In the past six months, B Squared Media has more than doubled in business. But instead of writing a blog post on how awesome we are, I want to talk about how to handle growing pains.
A little dose of #RealTalk: I’ve been in “hustle mode” for about ten months; working 15 to 18-hour days is standard.
The catalyst for pushing me to work harder and plan like I’ve never planned before? After one of our biggest clients claimed bankruptcy in 2014, we started planning an exit strategy for B Squared Media in case we couldn’t make up the lost revenue.
How’s that for real talk?
For more real, no B.S. business talk, I’m going to share with you the four key activities that took us from freaking out (in a bad way) to freaking out (in a good way).
Work-Life Balance Is A Joke
As a small business owner or a solopreneur, it’s rare that you won’t have to make personal sacrifices to have professional successes.
Minus sleep, you need every minute of your 24-hour day. For me, 18 hours is my threshold for not going coo-coo crazy.
Don’t believe me?
“56 percent of small-business owners feel they can never be away from their business.“
[Source: Constant Contact Study]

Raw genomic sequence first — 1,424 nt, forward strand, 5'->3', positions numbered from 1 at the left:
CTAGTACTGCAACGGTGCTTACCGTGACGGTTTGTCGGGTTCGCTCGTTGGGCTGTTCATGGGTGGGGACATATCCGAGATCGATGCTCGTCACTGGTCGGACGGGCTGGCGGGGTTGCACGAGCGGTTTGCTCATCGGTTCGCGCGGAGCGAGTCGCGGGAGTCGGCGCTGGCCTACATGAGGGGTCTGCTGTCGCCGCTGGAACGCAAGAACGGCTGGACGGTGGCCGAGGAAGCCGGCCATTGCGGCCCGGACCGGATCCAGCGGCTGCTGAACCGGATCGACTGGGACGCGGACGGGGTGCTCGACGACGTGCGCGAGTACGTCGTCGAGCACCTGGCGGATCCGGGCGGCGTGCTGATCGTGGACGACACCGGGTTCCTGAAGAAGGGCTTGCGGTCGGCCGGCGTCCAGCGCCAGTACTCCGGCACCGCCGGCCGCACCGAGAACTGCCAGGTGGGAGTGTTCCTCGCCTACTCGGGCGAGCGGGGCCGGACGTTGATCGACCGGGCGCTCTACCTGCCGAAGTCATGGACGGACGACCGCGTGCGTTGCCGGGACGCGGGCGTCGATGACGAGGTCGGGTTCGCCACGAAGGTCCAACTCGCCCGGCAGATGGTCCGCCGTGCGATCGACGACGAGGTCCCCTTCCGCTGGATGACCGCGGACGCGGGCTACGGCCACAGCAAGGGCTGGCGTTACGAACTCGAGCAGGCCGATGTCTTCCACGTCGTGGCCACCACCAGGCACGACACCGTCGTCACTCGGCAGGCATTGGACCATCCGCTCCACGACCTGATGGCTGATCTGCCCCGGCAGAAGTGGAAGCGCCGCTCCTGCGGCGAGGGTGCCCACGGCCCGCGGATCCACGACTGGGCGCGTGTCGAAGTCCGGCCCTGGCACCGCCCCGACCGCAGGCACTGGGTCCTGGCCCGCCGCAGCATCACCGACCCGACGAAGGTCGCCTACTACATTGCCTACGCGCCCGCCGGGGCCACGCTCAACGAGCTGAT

These stats and my experiences shouldn’t scare you, rather they should help underscore the overwhelm that most/many small business owners are feeling.
So if you put the frou-frou fluffy idea of work-life balance behind, how do you handle growing pains?
Four Ways To Handle Growing Pains
While I can’t tell you how to run your business, I can tell you how I ran mine to grow more than 100% in six months.
1. Time Management & Productivity
Take a real, long, honest look at your daily activities. Where is most of your time being spent?
I used an Excel sheet and a time tracking app (HT pro) to look at my activities over 30 days and was shocked at where much of my time was going.
To be totally cliché, I was working in my business and not on my business; over 50% of my time was being spent on non-revenue generating tasks.
When you’re wearing all the hats, including Business Development and salesperson, you absolutely positively cannot have more than half of your time dedicated to activities that don’t make you money.
The two biggest culprits with productivity are:
- Lack of strategy/disorganization: You need systems and/or processes in place to keep you on track and focused on the key areas of your business.
- Lack of priorities: It may seem obvious, but many entrepreneurs find themselves focusing on non-revenue generating tasks before they think about or deal with sales. That was me! Don’t let that be you!
2. Saying NO (And Meaning It)
You have to do something with all of those non-revenue generating tasks. They may be fun. They may eventually lead to more followers/more blog comments/revenue. But what are they doing for you TODAY?
I hate telling people no. I hate telling people I’m busy. We’ve all come to view busy as a “bad” word that’s just a copout for saying no. But if you’re an entrepreneur like me working 10+ hours a day, 6+ days a week you ARE busy.
I’m done walking on eggshells and worrying about saying no because I’m too busy.